Travesti: Sex, Gender and Culture among Brazilian Transgendered Prostitutes. – Review – book review
Don Kulick. Travesti: Sex, Gender and Culture among Brazilian Transgendered Prostitutes. Chicago: University of Chicago Press, 1998. xii, 270pp., 20 halftones, index.US$50.00 (Hc.), ISBN 0-226-46099-1; US$18.00 (Pb.), ISBN 0-226-46100-9.
Don Kulick’s ethnography on the lives of ‘travestis’–Brazilian males who adopt female names, clothing styles, hairstyles, cosmetic practices, and linguistic pronouns, ingest female hormones and inject industrial silicone into their bodies to give them a specific female shape yet do not self-identify as women (p.5)–is an engagingly written analysis that will surely inject new life into what has become a rather stagnant debate on third gender categories in cross-cultural research. However, Travesti…. does much more than this: it is a text that would well serve anyone–researchers, student or teacher–who is interested in understanding the relationship between gender, sexuality and the body, especially in relation to Judith Butler’s work on performativity and gender.
Judith Butler is the theoretical anchor piece for Kulick’s analysis of ‘travestis’ and their understandings of gender: Butler (and others) have challenged the definition of gender as the socio-cultural elaboration of biological sex by arguing that sex is itself a gendered notion, dependent on culturally generated notions of difference for its meaning (pp.11, 230-231). Kulick follows Butler’s proposal that we think of gender as a reiterative and citational practice, produced through and in relation to regulatory norms of sex, such that we should therefore think about gender without necessarily tethering it to specific organs and anatomies. This approach will help us understand the ‘travestis’ quite different ontology of gender: because ‘travestis’ do not believe they can ever become women (despite their transformative efforts) and baulk at the idea of a sex-change operation, Kulick argues that they demonstrate a gender system based on different criteria than Western sex/gender systems. For the ‘travestis’, th e critical factor in determining gender identity is sexuality; more specifically, the act of penetration in sexual practices determines one’s gender: If one only penetrates, one is a man; if one gets penetrated, one is not a man (p. 227-228). Thus the gendered world of the ‘travestis’ has two categories, men and not men. Women, homosexuals and ‘travestis’ are placed in the latter category.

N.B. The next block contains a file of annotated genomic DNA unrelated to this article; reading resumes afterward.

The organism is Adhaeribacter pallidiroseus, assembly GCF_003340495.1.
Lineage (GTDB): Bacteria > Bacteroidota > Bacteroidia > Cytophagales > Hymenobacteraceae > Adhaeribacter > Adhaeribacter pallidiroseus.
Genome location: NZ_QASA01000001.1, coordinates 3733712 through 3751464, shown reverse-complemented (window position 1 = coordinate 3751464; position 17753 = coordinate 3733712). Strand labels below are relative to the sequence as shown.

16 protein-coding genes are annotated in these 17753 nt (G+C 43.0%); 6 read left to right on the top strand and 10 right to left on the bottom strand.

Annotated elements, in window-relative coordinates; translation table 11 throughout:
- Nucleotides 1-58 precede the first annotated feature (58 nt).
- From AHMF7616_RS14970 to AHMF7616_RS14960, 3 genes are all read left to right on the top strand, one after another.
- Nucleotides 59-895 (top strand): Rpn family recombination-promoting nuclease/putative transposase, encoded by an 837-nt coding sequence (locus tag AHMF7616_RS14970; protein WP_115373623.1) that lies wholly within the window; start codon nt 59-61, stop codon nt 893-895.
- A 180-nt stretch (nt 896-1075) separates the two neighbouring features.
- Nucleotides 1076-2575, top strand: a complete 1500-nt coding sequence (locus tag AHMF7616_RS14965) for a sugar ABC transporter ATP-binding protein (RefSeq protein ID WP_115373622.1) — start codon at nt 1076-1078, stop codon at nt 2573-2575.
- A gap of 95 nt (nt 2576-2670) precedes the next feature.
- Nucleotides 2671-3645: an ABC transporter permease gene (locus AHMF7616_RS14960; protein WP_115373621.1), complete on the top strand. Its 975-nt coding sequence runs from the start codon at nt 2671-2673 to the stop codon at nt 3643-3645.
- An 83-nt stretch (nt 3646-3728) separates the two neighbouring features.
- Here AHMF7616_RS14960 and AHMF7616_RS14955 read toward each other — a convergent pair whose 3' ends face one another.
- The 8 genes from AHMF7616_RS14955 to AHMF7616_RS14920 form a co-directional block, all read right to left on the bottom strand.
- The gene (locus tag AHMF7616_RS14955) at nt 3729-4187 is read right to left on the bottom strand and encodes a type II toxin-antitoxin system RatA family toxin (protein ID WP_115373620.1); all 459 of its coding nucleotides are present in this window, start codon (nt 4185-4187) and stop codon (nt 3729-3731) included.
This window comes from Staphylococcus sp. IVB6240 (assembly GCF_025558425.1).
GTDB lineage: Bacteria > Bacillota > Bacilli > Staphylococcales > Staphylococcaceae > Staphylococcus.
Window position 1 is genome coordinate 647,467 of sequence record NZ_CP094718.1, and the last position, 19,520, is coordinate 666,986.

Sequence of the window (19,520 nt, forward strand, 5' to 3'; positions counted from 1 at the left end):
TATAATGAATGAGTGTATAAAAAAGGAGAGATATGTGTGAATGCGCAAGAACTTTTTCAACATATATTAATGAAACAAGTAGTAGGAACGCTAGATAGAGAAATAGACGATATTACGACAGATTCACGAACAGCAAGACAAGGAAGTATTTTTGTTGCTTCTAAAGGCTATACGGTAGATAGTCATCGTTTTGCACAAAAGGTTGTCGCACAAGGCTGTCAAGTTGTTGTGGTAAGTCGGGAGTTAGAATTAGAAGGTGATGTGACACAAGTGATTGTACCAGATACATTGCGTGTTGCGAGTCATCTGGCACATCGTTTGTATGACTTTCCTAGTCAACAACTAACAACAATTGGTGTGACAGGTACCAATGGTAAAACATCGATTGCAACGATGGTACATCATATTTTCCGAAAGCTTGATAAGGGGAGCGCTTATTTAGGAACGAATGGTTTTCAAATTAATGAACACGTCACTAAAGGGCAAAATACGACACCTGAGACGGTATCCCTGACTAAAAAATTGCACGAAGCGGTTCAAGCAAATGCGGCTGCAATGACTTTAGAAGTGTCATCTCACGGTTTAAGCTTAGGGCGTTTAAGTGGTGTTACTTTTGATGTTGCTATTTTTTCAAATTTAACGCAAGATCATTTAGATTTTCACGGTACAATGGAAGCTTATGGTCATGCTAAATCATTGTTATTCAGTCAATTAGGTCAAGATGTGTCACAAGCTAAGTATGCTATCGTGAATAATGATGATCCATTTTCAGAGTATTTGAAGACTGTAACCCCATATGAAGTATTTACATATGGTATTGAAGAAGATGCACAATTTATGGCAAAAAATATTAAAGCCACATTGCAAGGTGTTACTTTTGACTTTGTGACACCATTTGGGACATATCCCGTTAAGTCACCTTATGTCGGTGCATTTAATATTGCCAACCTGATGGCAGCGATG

This analysis is elaborated in the last chapter of the book, an organisational strategy which works well as Kulick draws on some of the detailed information in previous chapters (these chapters focus on the process of becoming a ‘travesti’, ‘travestis’ relationships with their ‘macho’ boyfriends, and their work as prostitutes) in order to illustrate his points. However, I found that the extremely rich and detailed conversations and observations in the earlier chapters provides some information that begins to trouble Kulick’s ‘men/not men’ gender model, particularly when he claims that it can help us to understand the ‘particular configurations of sexuality, gender and sex that undergird and give meaning to Brazilian notions of ‘man’ and ‘woman” (p. 9). My main problem with this model lies in the erasure of the category of ‘woman’ as a structuring principle in the ‘travestis’ lives. The hormones and silicone injections, language use, clothes, and boyfriends indicate to me that indeed there is a gendered categ ory of ‘real women’ amongst ‘travestis’ (ie. pp. 92-95) that is thought of as different from them (despite the fact that they are both penetrated). Furthermore, I am not convinced that this gender model can be extrapolated to Brazil as a whole. I suspect that for some Brazilians, women do exist (and are not defined solely by their sexual practices); also, recent ethnographic research indicates that national (or even pan-regional ie. latino) gender/sex categories may be oversimplifying a post-colonial landscape that is much more complex when the deep, historical divisions of class and race are factored into the analysis. Are the ‘travestis’ gendered perceptions of themselves influenced by their racial identifications, socio-economic backgrounds and/or regional location?
However, as I have said, most of my criticisms of Kulick’s theoretical premises are generated from the information contained in the rest of the book, a fact which adds to its strength as a study tool. Overall, Travesti… masterfully achieves what ethnographies are supposed to do: it provides a narrative that elucidates the rich, sometimes humorous, and often troubling lives of a group of people and the particular challenges they face in their day-to-day living, and it explicates these lives by employing a theoretical model that contributes in an original way to understanding both the similarities and differences between ‘us’ and ‘them’ as ‘men’ and ‘women.
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